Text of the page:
We then use our answer for X to find the length and width of the pasture and add everything together, remembering to multiply the length and width by two, to find the perimeter.

16 (4) = L = 64

12 (4) = W = 48

2W +2L = 2(64) + 2(48) = 224

Voila! The perimeter of the whole field is 224ft, so that is how much fencing will be needed.

Triangles are a very useful tool that is often used in tandem with other math shapes and concepts on the SAT. Through an understanding of triangles, one can develop a greater understanding of many difficult problems on the SAT.

Still need to take the SAT? We run a free online SAT prep seminar every few weeks. And, be sure to find us on Facebook and Google+, and follow us on Twitter!

*David Greenslade** is a Veritas Prep SAT instructor based in New York. His passion for education began while tutoring students in underrepresented areas during his time at the University of North Carolina. After receiving a degree in Biology, he studied language in China and then moved to New York where he teaches SAT prep and participates in improv comedy. Read more of his articles **here**, including **How I Scored in the 99th Percentile** and **How to Effectively Study for the SAT**.*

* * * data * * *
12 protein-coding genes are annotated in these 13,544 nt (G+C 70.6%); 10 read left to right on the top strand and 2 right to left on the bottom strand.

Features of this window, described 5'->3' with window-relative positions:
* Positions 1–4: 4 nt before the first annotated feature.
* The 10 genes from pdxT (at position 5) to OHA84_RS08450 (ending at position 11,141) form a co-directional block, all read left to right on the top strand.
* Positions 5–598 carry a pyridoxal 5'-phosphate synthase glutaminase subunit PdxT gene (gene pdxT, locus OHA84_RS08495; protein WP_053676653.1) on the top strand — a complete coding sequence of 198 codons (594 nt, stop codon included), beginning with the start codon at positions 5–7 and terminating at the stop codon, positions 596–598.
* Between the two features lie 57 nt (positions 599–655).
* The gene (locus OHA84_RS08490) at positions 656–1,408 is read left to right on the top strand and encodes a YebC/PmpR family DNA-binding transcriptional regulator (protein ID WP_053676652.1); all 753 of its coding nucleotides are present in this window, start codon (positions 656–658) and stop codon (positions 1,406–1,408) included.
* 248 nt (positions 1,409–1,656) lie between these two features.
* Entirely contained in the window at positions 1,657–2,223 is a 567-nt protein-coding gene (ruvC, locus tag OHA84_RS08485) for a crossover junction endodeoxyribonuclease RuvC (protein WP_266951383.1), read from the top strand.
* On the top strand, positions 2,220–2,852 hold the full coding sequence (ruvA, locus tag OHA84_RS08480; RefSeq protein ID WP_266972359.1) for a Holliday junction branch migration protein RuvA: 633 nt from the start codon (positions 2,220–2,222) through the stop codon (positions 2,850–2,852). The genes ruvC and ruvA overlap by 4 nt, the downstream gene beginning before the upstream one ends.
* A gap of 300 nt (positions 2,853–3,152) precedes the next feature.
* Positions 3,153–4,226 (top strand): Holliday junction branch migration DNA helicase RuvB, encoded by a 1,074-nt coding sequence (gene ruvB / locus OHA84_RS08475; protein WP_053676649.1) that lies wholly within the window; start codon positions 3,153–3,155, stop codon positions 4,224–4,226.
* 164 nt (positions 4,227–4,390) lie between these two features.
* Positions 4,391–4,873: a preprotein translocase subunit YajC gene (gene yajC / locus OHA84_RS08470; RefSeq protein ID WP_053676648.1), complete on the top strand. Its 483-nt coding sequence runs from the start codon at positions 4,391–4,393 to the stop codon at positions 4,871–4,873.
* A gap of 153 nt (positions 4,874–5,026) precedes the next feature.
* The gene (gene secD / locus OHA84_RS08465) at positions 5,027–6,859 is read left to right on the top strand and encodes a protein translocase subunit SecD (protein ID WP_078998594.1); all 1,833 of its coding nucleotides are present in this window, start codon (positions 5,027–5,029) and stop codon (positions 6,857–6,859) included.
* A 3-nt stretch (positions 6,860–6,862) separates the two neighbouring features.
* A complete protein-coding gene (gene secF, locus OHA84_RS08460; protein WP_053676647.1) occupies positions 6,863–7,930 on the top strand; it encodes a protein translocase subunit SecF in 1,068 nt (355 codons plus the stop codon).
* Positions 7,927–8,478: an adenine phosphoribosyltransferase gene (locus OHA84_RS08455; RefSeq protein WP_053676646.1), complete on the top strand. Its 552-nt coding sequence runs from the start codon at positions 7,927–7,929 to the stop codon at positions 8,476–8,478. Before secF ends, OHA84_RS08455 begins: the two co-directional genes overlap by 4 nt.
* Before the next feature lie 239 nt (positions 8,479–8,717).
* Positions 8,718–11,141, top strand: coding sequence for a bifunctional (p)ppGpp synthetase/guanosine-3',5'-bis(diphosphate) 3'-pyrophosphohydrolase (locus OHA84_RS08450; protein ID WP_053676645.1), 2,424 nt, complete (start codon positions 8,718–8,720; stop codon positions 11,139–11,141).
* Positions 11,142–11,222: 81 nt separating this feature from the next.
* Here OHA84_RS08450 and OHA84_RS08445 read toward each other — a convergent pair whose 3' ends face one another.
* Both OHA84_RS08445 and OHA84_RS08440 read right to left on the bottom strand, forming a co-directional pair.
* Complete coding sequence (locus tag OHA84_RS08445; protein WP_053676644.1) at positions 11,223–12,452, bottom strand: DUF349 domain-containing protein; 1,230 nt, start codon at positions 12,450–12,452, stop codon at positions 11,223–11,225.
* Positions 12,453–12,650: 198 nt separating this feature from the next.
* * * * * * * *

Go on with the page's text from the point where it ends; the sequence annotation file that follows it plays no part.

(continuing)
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Mini-stories are a great way to ensure you are capturing all of the most interesting and engaging aspects of your profile. The thought behind these mini-stories is that they should be designed to be independent of the essay questions asked by schools. Select stories that reflect the four dimensions of Leadership, Innovation, Teamwork and Maturity emphasized by many MBA programs that you can later apply to the specific essay questions asked from each school. The focus should be on highlighting your strongest and most in-depth personal, professional, and extra-curricular life experiences.